• A friend of mine who supports Real Madrid sent me a message at half-time asking what I thought about the game at that point. My response was "if United are playing that good as they are at the moment and haven't scored yet, it's a bad sign". United should have taken advantage of the first half dominance and seen off a few chances.

  • The United fans, players and managers were frustrated. But seeing Rio Ferdinand go and clap to the referee's face is not something any footballer should do. The referee made a proper mess of the entire thing and tempers were rising. Voicing your anger is one thing, clapping in his face is another. I wouldn't be surprised if UEFA charged Rio for that. It was an immature reaction from one of United's best performers on the night.

  • The conclusion of the game is that United were hard done by. The referee ruined what was turning out to be one of the most intriguing clashes this season. It was an injustice. Absolutely nobody can disagree with that. Even Real Madrid fans know that the red card changed the game. That decision tilted the entire game which seemed to be going United's way. But that's football and United fans should take a lot of pride from the performance, as it's always better to go down fighting rather than to give up. United were resilient despite the situation. As for Madrid, it'll be interesting to see who they play next, but the limited celebrations spoke volumes about what happened. They know. I do think Mourinho's men are going to go all the way to the final now.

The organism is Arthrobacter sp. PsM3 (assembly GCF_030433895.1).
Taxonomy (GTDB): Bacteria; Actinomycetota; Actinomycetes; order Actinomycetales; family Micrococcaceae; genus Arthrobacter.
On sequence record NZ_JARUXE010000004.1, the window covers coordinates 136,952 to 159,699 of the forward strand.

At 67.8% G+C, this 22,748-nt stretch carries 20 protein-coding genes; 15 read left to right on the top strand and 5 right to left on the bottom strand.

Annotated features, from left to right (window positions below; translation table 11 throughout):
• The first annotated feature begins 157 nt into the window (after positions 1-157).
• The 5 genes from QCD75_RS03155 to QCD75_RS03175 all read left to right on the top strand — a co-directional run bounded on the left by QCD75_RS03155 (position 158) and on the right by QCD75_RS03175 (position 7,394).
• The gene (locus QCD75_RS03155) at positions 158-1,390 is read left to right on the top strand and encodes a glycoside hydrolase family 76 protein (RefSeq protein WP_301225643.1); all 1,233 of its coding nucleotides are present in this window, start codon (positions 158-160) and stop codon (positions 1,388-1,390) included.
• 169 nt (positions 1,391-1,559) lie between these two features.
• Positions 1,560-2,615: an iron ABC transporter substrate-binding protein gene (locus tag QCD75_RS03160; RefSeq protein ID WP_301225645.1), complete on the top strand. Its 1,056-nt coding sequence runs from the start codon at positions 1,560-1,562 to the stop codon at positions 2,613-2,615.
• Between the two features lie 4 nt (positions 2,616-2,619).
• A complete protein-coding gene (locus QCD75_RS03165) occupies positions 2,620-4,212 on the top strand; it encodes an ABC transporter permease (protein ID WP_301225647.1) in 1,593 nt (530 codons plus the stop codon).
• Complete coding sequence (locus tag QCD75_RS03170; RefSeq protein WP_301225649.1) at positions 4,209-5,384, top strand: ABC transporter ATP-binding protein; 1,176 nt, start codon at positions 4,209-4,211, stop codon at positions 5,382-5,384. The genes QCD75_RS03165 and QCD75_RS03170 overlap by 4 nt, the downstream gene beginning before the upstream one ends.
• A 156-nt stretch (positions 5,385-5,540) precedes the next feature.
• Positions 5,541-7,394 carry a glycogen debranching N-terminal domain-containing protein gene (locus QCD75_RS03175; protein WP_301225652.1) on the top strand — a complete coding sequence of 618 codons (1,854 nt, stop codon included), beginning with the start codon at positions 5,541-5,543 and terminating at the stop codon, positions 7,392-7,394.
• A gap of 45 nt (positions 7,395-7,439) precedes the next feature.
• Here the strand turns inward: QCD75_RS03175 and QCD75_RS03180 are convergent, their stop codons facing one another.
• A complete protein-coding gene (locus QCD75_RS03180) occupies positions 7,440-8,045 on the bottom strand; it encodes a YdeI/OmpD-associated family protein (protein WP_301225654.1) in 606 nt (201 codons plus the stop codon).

• The post-match interviews added to the drama of the whole thing. Mourinho claiming "the best team lost" can be considered as a touch of class on his behalf or part of his job interview for the Old Trafford hotseat (i.e. kissing the behind of everything that is red until he gets there...which won't happen). Whereas Ferguson refusing to come out for the press conference was, well, a bit expected. Though I think I'm not alone in saying we were all waiting to hear what he had to say and the next few days will be interesting.

  • English football's hopes in the Champions League lie with Arsenal scoring 3 in Munich. Yes, and there is now free treatment for balding men in the world (sense the tone, neither are going to happen). No English clubs left in the Champions League in the Quarter-Finals tells its own story.

Monday, March 4, 2013

Weekend summary from the top leagues in Europe (1 - 3 March 2013)



Here we go amigos and amigas:

  • Anyone who says the French league isn't competitive, needs to get their heads checked. PSG lost 1-0 to struggling Reims, but remain top 2 points ahead of Lyon, who could only draw against Brest. Marseille's 2-1 win over Troyes means that they've gotten a step closer to Lyon and are now 3 points behind them in 3rd.